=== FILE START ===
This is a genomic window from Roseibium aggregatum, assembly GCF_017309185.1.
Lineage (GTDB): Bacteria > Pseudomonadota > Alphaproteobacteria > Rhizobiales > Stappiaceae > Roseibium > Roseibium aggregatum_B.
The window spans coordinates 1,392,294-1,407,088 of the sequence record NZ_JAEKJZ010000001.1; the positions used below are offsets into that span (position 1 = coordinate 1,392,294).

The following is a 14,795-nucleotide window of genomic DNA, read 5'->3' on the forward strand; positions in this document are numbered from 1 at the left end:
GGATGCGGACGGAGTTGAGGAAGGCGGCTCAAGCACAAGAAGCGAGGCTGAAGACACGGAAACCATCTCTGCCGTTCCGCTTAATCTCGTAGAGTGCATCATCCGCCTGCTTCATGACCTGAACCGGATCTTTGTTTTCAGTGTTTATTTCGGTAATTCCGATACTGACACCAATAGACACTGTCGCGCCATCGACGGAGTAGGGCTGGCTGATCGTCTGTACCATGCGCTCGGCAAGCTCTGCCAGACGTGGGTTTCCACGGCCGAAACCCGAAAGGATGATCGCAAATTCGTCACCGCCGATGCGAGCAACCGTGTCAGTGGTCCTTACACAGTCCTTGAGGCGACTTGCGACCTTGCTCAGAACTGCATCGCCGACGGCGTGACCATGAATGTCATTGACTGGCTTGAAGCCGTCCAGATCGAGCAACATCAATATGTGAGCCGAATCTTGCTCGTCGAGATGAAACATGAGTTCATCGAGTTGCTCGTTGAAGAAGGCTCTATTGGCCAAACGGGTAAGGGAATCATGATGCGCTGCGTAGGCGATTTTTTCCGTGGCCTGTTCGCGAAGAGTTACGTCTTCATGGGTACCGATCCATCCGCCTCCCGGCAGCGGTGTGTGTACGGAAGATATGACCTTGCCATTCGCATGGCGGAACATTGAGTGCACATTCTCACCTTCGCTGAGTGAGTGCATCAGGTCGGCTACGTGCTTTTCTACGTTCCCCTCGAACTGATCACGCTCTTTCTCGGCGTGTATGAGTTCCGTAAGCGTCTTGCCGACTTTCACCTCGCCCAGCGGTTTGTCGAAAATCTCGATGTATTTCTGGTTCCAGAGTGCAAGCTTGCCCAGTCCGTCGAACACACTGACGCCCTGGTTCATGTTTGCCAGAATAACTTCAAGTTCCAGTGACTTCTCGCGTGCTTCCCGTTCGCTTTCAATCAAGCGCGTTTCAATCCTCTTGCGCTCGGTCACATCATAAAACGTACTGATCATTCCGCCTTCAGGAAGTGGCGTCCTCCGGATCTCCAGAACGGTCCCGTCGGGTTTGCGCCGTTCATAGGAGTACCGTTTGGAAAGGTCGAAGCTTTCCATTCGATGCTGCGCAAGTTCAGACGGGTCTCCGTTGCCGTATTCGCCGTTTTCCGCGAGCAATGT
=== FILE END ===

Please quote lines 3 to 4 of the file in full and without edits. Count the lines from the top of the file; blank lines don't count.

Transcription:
The window spans coordinates 1,392,294-1,407,088 of the sequence record NZ_JAEKJZ010000001.1; the positions used below are offsets into that span (position 1 = coordinate 1,392,294).

The following is a 14,795-nucleotide window of genomic DNA, read 5'->3' on the forward strand; positions in this document are numbered from 1 at the left end: